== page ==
George Washington University has received a $5 million grant to study automotive safety at its Ashburn campus, and researchers said they will apply most of the money toward making cars safer for children and improving critical elements of highway safety, such as crash investigation techniques.
Local law enforcement officials said that such research, especially when conducted in the Washington region, could filter down in the form of important guidance for police agencies and the public.
Police in Northern Virginia and throughout the region have placed a strong emphasis on child safety in cars because, they say, many people simply don't know how to protect their children properly.
The grant, received Feb. 13, came from Ford Motor Co. as the result of an out-of-court settlement elsewhere. According to university officials, plaintiffs in a lawsuit agreed that more value could be added to the settlement by earmarking funds for safety research.
Researchers at the National Crash Analysis Center, a joint program at George Washington sponsored by the Federal Highway Administration and the National Highway Traffic Safety Administration, will conduct most of the research and farm out some of it to other educational facilities, according to school officials.
"We will be able to collaborate with other research universities and institutes and pull the research together utilizing the skills of the best of the best," Kennerly H. Digges, the center's director of biomechanics and safety, said in a statement. "This substantial amount of funding will allow us to accomplish some major goals and most importantly will save lives on our highways."
Police in the region put considerable resources into child safety programs and said that such research efforts can only make a positive difference.
Programs in Fairfax and Prince William counties and in Alexandria, for example, work with parents and caregivers to provide education about child safety seats, a critical part of protecting children, they said.
"We know that children are at risk because of their size, because they can be thrown around more easily in a car and because they can be thrown from a car," said Amy Bertsch, an Alexandria police spokeswoman. "There have been a lot of improvements and increased awareness, but there's still a lot of work to be done."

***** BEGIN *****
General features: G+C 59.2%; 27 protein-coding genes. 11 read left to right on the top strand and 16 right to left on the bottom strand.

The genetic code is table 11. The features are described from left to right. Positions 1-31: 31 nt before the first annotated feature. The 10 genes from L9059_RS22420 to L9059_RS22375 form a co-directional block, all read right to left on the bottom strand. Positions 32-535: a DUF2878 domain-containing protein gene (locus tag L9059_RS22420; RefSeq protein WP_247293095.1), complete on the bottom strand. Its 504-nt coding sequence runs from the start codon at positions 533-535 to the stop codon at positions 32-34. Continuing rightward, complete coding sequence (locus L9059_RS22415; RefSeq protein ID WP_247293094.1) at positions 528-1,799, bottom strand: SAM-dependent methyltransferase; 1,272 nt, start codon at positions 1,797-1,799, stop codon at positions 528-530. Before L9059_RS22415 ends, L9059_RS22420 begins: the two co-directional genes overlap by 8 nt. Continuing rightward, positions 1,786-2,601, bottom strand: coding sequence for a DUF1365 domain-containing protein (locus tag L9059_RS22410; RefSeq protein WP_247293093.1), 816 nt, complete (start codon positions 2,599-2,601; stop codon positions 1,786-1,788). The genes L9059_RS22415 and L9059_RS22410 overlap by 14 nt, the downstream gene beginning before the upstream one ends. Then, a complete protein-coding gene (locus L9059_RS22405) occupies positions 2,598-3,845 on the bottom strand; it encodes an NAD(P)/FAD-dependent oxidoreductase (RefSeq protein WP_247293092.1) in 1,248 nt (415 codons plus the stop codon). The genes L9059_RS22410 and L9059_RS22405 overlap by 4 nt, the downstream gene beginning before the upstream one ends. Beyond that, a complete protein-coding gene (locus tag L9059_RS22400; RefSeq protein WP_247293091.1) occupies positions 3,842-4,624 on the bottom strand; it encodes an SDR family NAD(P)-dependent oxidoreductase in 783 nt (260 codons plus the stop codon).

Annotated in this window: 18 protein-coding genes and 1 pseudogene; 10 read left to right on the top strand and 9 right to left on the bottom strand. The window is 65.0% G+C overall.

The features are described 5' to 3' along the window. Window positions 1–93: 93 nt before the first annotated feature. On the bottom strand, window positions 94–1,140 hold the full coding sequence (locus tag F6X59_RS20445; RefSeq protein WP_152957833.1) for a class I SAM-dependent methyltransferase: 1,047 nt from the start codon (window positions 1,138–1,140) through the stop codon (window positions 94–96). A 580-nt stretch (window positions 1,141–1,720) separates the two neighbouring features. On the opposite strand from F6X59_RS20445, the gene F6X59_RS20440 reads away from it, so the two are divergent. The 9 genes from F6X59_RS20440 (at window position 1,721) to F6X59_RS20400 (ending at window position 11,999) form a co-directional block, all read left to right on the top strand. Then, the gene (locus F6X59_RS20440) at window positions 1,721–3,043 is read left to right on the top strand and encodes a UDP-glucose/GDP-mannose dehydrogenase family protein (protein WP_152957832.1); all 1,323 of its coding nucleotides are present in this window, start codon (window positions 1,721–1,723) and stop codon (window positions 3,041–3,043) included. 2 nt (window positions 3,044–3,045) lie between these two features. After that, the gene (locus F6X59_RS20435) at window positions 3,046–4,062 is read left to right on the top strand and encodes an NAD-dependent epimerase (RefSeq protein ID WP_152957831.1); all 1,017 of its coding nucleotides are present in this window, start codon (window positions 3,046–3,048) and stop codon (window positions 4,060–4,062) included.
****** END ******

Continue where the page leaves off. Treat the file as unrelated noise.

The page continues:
Bertsch said that Alexandria police regularly teach parents how to install car seats; experts say that a majority of car seats are improperly installed and dangerous to children. Alexandria police also have a minivan dubbed "Baby-1" that is specially tailored toward educating the public about child safety.
In Prince William County, where police have an aggressive program advocating child safety in cars, police have given away scores of free car seats to needy families and often instruct parents on how to install them.
Accident reconstruction and crash investigation officers hope that such research will help guide their future efforts.
"This type of research is very valuable in helping the industry identify the risk and the hazards that help us improve designs and procedures," said Prince William Police Chief Charlie T. Deane. "We will be anxious to see the results of the studies. It can only help."
George Washington officials said that the public will reap the majority of the benefits from research stemming from the grant. Along with targeted efforts in child safety and crash investigations, the National Crash Analysis Center plans to lead research in areas such as the effects in large and small vehicles during a crash and an analysis of advanced air-bag and safety-belt systems.
"With this funding, we will be contributing to saving lives while the leaders and engineers will carry on these efforts for years to come," said Timothy Tong, dean of George Washington's School of Engineering and Applied Science. "It's a winning situation for everyone."